Taxes usually aren’t our top priority, especially when we’re running around doing all sorts of holiday-related tasks. But there are some steps you need to take before the end of the year — putting them on your to-do list will help you avoid paying Uncle Sam more than you have to when April rolls around.
Get insured. Under the Affordable Care Act, people have to have health insurance starting January 1, or they’ll be penalized when they file next year’s taxes in 2015, says Mark Steber, chief tax officer with Jackson Hewitt Tax Service Inc. 2015 is a long ways off, but a lack of planning now could come back to bite you. “The penalty is imposed by the IRS and will be computed on the taxpayer’s form 1040 income tax return and will be subject for each month they do not have coverage,” Steber explains. “If they have coverage for part of the year, the penalty will be less.”
Check flexible spending accounts. A growing number of Americans use these accounts, which are offered by more than 85% of large companies. F.S.A.s let you use pre-tax dollars to pay for certain healthcare-related expenses. There are some use-it-or-lose-it rules that vary by plan, so check with your HR department. Some plans give users a grace period until March 15 to spend down the balance, and a new rule announced by the IRS this fall gives companies a second option of letting account holders rollover up to a $500 maximum (this is instead of a grace period, not in addition to).
Boost retirement savings. It’s probably too late to bump up your 401(k) contributions for the year, since changes generally take one pay cycle to implement, but it’s not too late to make a contribution to an IRA, says Lindsey Buchholz, tax attorney and lead research tax analyst with The Tax Institute at H&R Block. Contributions up to $5,500 to a traditional IRA are deductible if you’re under 50 and if you and your spouse don’t have retirement plans through work. If you do have a work retirement plan, the IRS breaks down the limitations for deductions here. “IRA contributions for 2013 must be made by April 15, 2014,” Buchholz says. “So if you’d like to contribute to an IRA, there is still time.”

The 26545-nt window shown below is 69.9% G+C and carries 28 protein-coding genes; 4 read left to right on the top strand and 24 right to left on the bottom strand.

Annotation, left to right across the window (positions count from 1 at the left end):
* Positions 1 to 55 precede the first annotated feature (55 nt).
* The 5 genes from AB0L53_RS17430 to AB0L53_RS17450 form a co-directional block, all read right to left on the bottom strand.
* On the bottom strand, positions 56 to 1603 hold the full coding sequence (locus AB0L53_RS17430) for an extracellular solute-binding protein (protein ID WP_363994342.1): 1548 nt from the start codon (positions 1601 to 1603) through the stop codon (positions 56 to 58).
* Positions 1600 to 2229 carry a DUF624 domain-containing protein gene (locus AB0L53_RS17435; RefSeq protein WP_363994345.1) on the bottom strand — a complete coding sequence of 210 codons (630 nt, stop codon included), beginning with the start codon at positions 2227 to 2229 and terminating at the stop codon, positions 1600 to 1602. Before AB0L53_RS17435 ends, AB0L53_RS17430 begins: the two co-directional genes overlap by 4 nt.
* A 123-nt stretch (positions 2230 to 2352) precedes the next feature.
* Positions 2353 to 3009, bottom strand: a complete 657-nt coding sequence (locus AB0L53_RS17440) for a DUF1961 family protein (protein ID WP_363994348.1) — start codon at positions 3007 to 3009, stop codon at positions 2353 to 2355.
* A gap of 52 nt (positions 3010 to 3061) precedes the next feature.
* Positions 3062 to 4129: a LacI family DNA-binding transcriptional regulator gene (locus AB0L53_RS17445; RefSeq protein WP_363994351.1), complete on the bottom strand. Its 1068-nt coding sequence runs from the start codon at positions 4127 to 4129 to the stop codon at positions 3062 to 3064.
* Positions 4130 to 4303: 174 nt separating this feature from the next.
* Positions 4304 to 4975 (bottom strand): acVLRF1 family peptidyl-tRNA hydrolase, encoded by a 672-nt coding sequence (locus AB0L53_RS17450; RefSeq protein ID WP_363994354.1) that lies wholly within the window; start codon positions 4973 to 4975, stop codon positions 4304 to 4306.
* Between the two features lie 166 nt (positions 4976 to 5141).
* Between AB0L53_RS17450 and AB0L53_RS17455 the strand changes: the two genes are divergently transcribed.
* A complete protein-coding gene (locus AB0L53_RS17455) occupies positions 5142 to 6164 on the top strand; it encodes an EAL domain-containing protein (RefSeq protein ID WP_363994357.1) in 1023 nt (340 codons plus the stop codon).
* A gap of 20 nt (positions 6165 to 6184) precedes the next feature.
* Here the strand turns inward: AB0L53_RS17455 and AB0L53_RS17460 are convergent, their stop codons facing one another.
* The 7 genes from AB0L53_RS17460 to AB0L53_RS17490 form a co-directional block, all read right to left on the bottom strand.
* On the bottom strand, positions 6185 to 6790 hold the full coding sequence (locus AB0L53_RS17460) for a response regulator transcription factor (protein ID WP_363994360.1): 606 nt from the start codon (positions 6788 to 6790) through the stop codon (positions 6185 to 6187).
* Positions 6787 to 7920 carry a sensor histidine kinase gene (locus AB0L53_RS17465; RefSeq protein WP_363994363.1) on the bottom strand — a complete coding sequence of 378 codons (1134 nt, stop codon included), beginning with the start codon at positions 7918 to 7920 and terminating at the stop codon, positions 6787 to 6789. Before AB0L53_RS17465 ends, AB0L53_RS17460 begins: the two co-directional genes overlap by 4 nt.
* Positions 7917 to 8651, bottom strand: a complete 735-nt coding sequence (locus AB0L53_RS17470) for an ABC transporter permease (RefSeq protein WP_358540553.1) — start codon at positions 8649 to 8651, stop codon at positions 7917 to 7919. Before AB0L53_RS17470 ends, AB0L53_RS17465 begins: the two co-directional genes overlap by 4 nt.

Give it away. “Making charitable gifts before year end to use the deduction on your 2013 income tax return,” says Beth Tractenberg, a partner at the law firm of Katten Muchin Rosenman LLP, who works on estate and tax planning. “Charitable deductions may be more valuable given the higher 2013 income tax rates,” she says. If you suspect (or know) that your income is just above the cutoff for a higher tax bracket, donations and the associated deductions could bring you back below that threshold.
(MORE: The Hidden Cost of Tax Refunds)
Go green. “If you are planning certain energy-efficient home improvements, such as energy-efficient windows, doors, or insulation, consider completing the installation in 2013 so you can benefit from the nonbusiness energy property credit,” Buchholz says. The credit, which is set to expire at the end of the year, has a lifetime limit of $500, she says.
Don’t forget the home office. “If you are eligible to claim a home office deduction, do not shy away from taking it since the rules have been loosened this year,” says Bryan I. Pukoff, a regional principal and member of the Tax Executive Committee at accounting firm Rehmann. As a reminder, he says the home office has to be used “regularly and exclusively” for work — so an office-slash-gym or den won’t qualify. “Under a new simplified option, taxpayers can take $5 a square foot up to 300 square feet without worrying about the paperwork and recordkeeping burden of claiming actual expenses,” he says.